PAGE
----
2009/7/30 1Z <peterdjo...@yahoo.com>: > Cart before the horse: > Why should anyone believe in an ontological gap that isn't backed by > an explanatory gap?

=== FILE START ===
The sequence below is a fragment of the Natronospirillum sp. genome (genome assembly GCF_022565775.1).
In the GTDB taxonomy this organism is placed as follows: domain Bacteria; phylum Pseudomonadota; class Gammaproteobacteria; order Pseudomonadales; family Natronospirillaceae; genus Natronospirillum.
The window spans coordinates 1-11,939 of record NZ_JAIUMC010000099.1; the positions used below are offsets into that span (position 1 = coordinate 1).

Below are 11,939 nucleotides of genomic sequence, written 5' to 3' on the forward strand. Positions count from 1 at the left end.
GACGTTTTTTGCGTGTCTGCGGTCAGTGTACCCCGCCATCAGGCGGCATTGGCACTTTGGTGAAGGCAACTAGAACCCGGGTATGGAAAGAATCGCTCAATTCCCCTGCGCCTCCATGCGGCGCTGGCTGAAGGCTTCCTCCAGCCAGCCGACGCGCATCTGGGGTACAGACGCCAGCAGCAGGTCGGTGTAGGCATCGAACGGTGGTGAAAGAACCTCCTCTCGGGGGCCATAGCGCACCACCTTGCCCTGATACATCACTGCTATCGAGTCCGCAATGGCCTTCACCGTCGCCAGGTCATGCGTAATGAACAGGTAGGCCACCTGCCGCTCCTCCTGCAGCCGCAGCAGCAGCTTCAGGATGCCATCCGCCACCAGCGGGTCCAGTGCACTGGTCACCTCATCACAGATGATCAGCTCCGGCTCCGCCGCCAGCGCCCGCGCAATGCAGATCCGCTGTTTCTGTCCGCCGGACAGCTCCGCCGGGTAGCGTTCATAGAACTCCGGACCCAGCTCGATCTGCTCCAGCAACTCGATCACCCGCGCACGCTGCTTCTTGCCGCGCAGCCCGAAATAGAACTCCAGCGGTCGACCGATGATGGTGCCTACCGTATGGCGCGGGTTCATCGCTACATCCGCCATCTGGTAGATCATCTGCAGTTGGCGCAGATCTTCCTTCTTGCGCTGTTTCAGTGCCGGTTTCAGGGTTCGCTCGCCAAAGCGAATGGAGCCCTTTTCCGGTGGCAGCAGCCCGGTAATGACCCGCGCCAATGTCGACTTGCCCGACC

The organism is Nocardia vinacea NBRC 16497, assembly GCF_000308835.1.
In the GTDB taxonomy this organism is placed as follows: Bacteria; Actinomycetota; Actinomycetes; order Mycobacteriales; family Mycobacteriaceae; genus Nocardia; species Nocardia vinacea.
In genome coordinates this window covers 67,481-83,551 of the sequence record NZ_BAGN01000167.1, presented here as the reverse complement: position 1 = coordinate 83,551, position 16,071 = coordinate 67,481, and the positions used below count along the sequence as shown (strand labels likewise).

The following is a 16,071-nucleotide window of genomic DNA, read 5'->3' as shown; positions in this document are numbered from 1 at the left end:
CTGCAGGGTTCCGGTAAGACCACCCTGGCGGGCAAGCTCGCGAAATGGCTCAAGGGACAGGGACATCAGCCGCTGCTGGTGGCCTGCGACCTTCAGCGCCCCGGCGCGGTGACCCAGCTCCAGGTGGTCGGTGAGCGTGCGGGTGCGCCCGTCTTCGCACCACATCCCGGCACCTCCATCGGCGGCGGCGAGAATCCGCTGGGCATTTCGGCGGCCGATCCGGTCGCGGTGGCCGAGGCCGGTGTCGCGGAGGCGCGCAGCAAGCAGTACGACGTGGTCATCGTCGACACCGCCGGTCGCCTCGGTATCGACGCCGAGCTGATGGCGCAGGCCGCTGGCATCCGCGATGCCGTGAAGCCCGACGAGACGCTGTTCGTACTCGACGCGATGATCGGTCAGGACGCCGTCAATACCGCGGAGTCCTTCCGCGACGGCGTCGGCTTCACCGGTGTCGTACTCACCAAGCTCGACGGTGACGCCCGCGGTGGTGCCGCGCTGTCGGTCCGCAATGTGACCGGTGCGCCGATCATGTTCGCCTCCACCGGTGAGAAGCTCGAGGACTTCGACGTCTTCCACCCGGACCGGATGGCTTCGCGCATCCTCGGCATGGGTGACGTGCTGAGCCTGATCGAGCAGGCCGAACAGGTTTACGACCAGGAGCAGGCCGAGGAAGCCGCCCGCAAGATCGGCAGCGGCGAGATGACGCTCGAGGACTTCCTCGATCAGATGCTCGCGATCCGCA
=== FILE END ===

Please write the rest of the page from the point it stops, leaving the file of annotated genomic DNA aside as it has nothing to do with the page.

Why indeed? > The mere existence of the mental implies nothing whatsoever > about any dualism any more than the simultaneous existence > of cabbages and kings. Well, I don't disagree with that, although I'm not quite sure what you intend by the dismissive 'mere'. Our disagreements haven't usually been about the necessity of dualism, which I think we both abjure, but rather whether mind is an abstraction from from matter or vice versa. I'm not sure we'll ever agree on that. > Dualism requires an ontological divide--not > a mere difference of kind--and an ontological divide requires > explanatory irreducibility. Couldn't agree more. However, my starting point is that the existence of the mental (not to struggle over terminology) is indubitable, which makes the direction of abstraction mandatory if we want to save monism. Unless one denies reality to the mental (i.e. eliminativism) I'm saying that further insistence on a material ontology in the usual sense is an implicit commitment to dualism. Specious relationship terms such as 'functional equivalence', 'identical to', 'inside of' and the like just mask this, IMO, and under examination can be seen to imply two-ness, not one-ness. Further, in addition to its obvious (at least to me) merit of 'saving the appearances', this narrative seems to serve the rest of the story at least as handily as the 'externalised reality' version. But I don't imagine we'll ever agree on this either. BTW, perhaps I should clarify what I mean by 'the usual sense' of materialism, because it may be that this is part of any confusion. This sense is, I take it, the doctrine that reality is 'nothing but' the material. Stating it this way of course commits you, under monism, to a purely abstract conception of the mental. The unsatisfactory nature of this conception feeds the intuition of a 'neutral' (perhaps not the best term) monism which could instantiate a spectrum of states spanning a mental-material 'dichotomy' now more apparent than real. Any better? David > > > > On 28 July, 01:30, David Nyman <david.ny...@gmail.com> wrote: >> 2009/7/27 Brent Meeker <meeke...@dslextreme.com>: >> >> >>> So the brain (i.e. what the eye can see) can't be the mind; but the >> >>> intuition remains that mind and brain might be correlated by some >> >>> inclusive conception that would constitute our ontology: Kant's great >> >>> insight stands. >> >> > It's more than an intuition. There's lots of evidence the mind and brain >> > are >> > correlated: from getting drunk, concusions, neurosurgery, mrfi,... >> >> Yes, sorry - am I REALLY being so unclear? Obviously, as you say, it >> is all too easy to see that mind and brain are *correlated*: my point >> was that such correlation can't be conceived as a simple one-to-one >> mind-material identity of any sort without doing violence to mind as >> an uneliminable primary reality. I think the problem here is with the >> all too easy - but flatly wrong - analogy of 'the same thing under two >> different descriptions', because here we need to be concerned not with >> mere description but with apparently incommensurable modes of >> existence: nobody, I take it, could seriously claim that the >> manifestly radical ontological dichotomy between 'material-existence' >> and 'mind-existence' is exhausted merely by description. > > Cart before the horse: > Why should anyone believe in an ontological gap that isn't backed by > an explanatory gap? > >> Because - and with justification - for many quotidian and scientific >> purposes we focus on the 'material' characterisation of our shared >> 'externalised' reality, it is fatally easy to lose sight of the fact >> that any reification of the material description ineluctably invokes >> dualism in the face of the indubitable existence of the mental realm. > > The mere existence of the mental implies nothing whatsoever > about any dualism. any more than the simultaneous existence > of cabbages and kings. Dualism requires an ontological divide--not > a mere difference of kind--and an ontological divide requires > explanatory irreducibility. > > > > --~--~---------~--~----~------------~-------~--~----~ You received this message because you are subscribed to the Google Groups "Everything List" group. To post to this group, send email to firstname.lastname@example.org To unsubscribe from this group, send email to everything-list+unsubscr...@googlegroups.com For more options, visit this group at http://groups.google.com/group/everything-list?hl=en -~----------~----~----~----~------~----~------~--~---